Review: Nanjing: The Burning City HC

Nanjing the Burning CityAfter the bombs fall, the Imperial Japanese Army seized the Chinese capital of Nanjing. Now screams echo off the rubble as two abandoned Chinese soldiers—trapped and desperately outnumbered inside the walled city—try to escape. What they’ll encounter will haunt them. But in the face of horror, they’ll learn that resistance and bravery cannot be destroyed.

The story of what happened in Nanjing is something I learned a lot about in college. For those that don’t know, the Japanese army seized the city and committed beyond describe atrocities. By some accounts there was a great rate of murder committed in the time they occupied the city than the Nazis committed during all of World War II. Add on top rape and torture, and the whole event can only be described as the stuff from horror films. If you want to learn more, I highly recommend reading the Rape of Nanjing.

Ethan Young portraying a story during this time isn’t as easy as it sounds. There’s controversy that surrounds it, with each side making claims as to what really happened. Instead of attempting to go into hard details, Young focuses his story on two Chinese soldiers caught in the city and a bit of a focus on the safe zone that existed and mostly housed international individuals.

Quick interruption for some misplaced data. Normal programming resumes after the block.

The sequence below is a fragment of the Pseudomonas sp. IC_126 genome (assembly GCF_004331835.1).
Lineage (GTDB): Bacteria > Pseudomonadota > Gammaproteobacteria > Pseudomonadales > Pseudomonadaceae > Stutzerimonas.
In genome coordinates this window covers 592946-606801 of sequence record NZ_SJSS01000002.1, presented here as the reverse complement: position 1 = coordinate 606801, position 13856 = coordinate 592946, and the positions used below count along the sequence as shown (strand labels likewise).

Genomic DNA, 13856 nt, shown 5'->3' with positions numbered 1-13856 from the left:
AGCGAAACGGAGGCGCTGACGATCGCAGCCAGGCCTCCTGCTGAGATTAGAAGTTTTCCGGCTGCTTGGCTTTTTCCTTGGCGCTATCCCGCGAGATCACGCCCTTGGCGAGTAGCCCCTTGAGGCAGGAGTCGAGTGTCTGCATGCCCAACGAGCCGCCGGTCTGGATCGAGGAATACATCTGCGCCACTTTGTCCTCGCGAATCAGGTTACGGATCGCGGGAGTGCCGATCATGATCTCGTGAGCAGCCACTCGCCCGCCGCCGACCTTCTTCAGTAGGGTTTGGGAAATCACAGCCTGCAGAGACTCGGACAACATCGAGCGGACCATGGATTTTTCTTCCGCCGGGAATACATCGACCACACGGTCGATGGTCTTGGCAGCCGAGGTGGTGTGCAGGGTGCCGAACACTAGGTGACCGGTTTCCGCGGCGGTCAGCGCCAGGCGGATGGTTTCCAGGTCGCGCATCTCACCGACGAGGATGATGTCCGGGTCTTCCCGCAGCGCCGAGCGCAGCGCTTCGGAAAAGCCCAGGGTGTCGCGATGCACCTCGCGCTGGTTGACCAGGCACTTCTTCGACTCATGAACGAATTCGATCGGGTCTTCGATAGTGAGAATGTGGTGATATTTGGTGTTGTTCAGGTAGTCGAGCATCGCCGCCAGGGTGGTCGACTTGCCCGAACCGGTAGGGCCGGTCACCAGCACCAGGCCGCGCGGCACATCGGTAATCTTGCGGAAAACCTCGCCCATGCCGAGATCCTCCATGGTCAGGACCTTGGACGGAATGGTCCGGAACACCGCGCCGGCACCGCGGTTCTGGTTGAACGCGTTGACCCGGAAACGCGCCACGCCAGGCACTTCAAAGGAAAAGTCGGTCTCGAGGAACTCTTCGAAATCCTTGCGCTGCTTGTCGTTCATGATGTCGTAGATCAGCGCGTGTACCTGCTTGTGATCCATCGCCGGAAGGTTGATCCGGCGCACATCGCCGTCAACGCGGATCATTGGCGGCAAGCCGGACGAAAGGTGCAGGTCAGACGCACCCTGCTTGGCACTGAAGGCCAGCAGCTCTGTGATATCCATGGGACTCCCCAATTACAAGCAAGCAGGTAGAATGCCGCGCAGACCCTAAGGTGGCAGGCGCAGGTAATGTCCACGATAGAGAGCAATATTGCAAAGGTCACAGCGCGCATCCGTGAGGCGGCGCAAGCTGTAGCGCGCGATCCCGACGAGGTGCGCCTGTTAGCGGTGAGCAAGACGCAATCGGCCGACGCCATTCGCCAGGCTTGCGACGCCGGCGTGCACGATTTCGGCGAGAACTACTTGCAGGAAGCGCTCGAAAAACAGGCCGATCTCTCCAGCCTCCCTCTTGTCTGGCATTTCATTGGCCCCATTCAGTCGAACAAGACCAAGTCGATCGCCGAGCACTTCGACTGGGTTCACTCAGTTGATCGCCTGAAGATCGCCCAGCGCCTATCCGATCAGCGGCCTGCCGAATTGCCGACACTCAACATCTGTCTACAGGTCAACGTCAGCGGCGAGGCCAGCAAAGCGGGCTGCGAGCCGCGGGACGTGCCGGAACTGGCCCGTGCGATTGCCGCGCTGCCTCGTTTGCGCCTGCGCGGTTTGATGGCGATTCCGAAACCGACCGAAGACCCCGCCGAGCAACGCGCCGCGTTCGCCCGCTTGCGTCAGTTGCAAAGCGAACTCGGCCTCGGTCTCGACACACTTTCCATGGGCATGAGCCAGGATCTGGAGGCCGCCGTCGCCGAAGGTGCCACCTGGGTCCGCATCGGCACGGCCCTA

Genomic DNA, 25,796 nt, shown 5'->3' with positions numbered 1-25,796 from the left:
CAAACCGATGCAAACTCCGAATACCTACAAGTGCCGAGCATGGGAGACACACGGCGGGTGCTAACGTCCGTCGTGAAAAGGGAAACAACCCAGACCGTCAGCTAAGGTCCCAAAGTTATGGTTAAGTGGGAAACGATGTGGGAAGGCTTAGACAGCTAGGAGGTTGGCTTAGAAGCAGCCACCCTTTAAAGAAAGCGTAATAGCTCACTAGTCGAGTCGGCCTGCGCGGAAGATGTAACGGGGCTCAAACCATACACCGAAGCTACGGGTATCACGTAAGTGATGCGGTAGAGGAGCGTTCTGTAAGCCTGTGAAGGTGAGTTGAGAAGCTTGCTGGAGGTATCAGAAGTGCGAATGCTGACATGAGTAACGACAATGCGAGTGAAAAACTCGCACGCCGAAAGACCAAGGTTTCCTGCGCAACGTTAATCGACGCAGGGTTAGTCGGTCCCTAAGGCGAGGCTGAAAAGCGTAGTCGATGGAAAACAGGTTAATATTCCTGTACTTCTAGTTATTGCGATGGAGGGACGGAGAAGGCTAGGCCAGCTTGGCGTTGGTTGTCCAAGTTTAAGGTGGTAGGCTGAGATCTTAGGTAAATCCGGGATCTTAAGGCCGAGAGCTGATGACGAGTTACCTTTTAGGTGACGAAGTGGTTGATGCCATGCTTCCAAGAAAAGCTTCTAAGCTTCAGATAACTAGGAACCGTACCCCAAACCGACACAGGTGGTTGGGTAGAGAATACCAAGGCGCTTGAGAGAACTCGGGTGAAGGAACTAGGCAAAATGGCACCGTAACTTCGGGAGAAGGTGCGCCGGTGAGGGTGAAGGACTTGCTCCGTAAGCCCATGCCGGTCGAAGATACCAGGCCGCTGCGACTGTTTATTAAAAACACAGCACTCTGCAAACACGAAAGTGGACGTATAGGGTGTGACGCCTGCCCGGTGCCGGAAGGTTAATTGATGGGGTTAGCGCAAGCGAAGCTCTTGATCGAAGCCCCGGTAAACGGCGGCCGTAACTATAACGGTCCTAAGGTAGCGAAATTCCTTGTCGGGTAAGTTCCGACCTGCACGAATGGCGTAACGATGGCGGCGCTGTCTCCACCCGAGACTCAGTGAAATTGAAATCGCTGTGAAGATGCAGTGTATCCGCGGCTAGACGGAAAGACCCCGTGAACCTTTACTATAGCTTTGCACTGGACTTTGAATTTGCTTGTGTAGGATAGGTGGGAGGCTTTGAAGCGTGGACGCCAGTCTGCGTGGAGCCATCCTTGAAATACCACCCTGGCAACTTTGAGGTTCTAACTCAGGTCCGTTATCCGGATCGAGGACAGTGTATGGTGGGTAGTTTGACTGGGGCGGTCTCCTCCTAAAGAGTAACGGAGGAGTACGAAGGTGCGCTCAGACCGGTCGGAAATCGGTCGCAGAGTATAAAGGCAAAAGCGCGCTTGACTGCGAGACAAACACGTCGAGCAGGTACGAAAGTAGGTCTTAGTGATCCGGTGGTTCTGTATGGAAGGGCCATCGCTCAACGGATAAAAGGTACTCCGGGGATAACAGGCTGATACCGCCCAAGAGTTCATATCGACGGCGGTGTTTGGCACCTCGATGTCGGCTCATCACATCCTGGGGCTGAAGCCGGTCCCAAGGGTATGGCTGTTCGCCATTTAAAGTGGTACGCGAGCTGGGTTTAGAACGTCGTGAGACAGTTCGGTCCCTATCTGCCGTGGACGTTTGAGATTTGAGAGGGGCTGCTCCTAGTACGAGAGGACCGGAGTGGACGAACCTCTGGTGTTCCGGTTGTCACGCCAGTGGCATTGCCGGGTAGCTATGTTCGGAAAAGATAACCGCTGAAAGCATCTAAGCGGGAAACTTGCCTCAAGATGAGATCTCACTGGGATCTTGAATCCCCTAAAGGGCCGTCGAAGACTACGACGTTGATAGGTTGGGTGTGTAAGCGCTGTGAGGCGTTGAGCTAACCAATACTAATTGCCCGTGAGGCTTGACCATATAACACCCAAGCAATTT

With that focus, the comic for me felt a little watered down and didn’t show enough of the crimes committed. It hints at some of the atrocities, but other than the rape, there’s not much detail on the rest. That may be good, in that seeing visual depictions of what happened may have actually been too disturbing to read. It also may have been difficult with such a narrow focus, and the horrendous acts being so pervasive.

As is, Young presents an interesting introduction to this real world even, and hopefully it spurs folks into wanting to learn more about what happened. The narrative is a familiar one, two soldiers having to protect some citizens at the risk of their own lives. It’s an entertaining read, and packs just enough emotional oomph to make it relateable.

Young’s art is solid, presenting a clean narrative, and allowing our minds to fill in the gaps for some of the horror that is presented.

Overall, Nanjing: The Burning City feels like a good book to start teens on in hopes they want to do further research about this event that’s often ignored in the West. The graphic novel itself is a fine and quick read that gives a little insight into what happened, and packages it into entertainment, like Saving Private Ryan. Here’s hoping it spurs some more discussion and research into what really happened.

Story: Ethan Young Art: Ethan Young
Story: 8 Art: 8 Overall: 8 Recommendation: Buy

Dark Horse Comics provided Graphic Policy with a FREE copy for review